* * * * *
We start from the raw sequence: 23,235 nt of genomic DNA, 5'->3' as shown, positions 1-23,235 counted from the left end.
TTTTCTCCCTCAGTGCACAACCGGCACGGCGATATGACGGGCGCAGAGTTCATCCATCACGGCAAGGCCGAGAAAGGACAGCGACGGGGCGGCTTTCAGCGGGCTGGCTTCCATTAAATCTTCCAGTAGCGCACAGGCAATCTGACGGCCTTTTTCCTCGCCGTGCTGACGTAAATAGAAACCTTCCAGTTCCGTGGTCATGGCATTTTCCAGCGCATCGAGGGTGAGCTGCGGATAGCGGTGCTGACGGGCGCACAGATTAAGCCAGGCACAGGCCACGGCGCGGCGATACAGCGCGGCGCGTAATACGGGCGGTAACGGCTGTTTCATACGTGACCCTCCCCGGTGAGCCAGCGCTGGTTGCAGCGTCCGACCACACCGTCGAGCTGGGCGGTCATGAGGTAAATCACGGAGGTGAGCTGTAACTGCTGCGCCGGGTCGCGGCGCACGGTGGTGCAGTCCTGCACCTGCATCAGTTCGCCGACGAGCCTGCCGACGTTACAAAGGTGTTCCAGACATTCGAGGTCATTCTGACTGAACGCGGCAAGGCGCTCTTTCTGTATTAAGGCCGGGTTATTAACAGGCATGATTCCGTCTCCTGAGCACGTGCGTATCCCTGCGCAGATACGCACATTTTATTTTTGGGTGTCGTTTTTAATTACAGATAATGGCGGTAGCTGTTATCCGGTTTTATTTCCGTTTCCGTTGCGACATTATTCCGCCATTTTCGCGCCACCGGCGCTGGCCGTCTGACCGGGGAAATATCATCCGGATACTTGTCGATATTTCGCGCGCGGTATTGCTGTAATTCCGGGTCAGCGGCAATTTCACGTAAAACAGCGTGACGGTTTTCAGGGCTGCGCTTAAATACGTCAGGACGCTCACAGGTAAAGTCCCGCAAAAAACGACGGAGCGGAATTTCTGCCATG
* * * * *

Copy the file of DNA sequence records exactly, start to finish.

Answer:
We start from the raw sequence: 23,235 nt of genomic DNA, 5'->3' as shown, positions 1-23,235 counted from the left end.
TTTTCTCCCTCAGTGCACAACCGGCACGGCGATATGACGGGCGCAGAGTTCATCCATCACGGCAAGGCCGAGAAAGGACAGCGACGGGGCGGCTTTCAGCGGGCTGGCTTCCATTAAATCTTCCAGTAGCGCACAGGCAATCTGACGGCCTTTTTCCTCGCCGTGCTGACGTAAATAGAAACCTTCCAGTTCCGTGGTCATGGCATTTTCCAGCGCATCGAGGGTGAGCTGCGGATAGCGGTGCTGACGGGCGCACAGATTAAGCCAGGCACAGGCCACGGCGCGGCGATACAGCGCGGCGCGTAATACGGGCGGTAACGGCTGTTTCATACGTGACCCTCCCCGGTGAGCCAGCGCTGGTTGCAGCGTCCGACCACACCGTCGAGCTGGGCGGTCATGAGGTAAATCACGGAGGTGAGCTGTAACTGCTGCGCCGGGTCGCGGCGCACGGTGGTGCAGTCCTGCACCTGCATCAGTTCGCCGACGAGCCTGCCGACGTTACAAAGGTGTTCCAGACATTCGAGGTCATTCTGACTGAACGCGGCAAGGCGCTCTTTCTGTATTAAGGCCGGGTTATTAACAGGCATGATTCCGTCTCCTGAGCACGTGCGTATCCCTGCGCAGATACGCACATTTTATTTTTGGGTGTCGTTTTTAATTACAGATAATGGCGGTAGCTGTTATCCGGTTTTATTTCCGTTTCCGTTGCGACATTATTCCGCCATTTTCGCGCCACCGGCGCTGGCCGTCTGACCGGGGAAATATCATCCGGATACTTGTCGATATTTCGCGCGCGGTATTGCTGTAATTCCGGGTCAGCGGCAATTTCACGTAAAACAGCGTGACGGTTTTCAGGGCTGCGCTTAAATACGTCAGGACGCTCACAGGTAAAGTCCCGCAAAAAACGACGGAGCGGAATTTCTGCCATG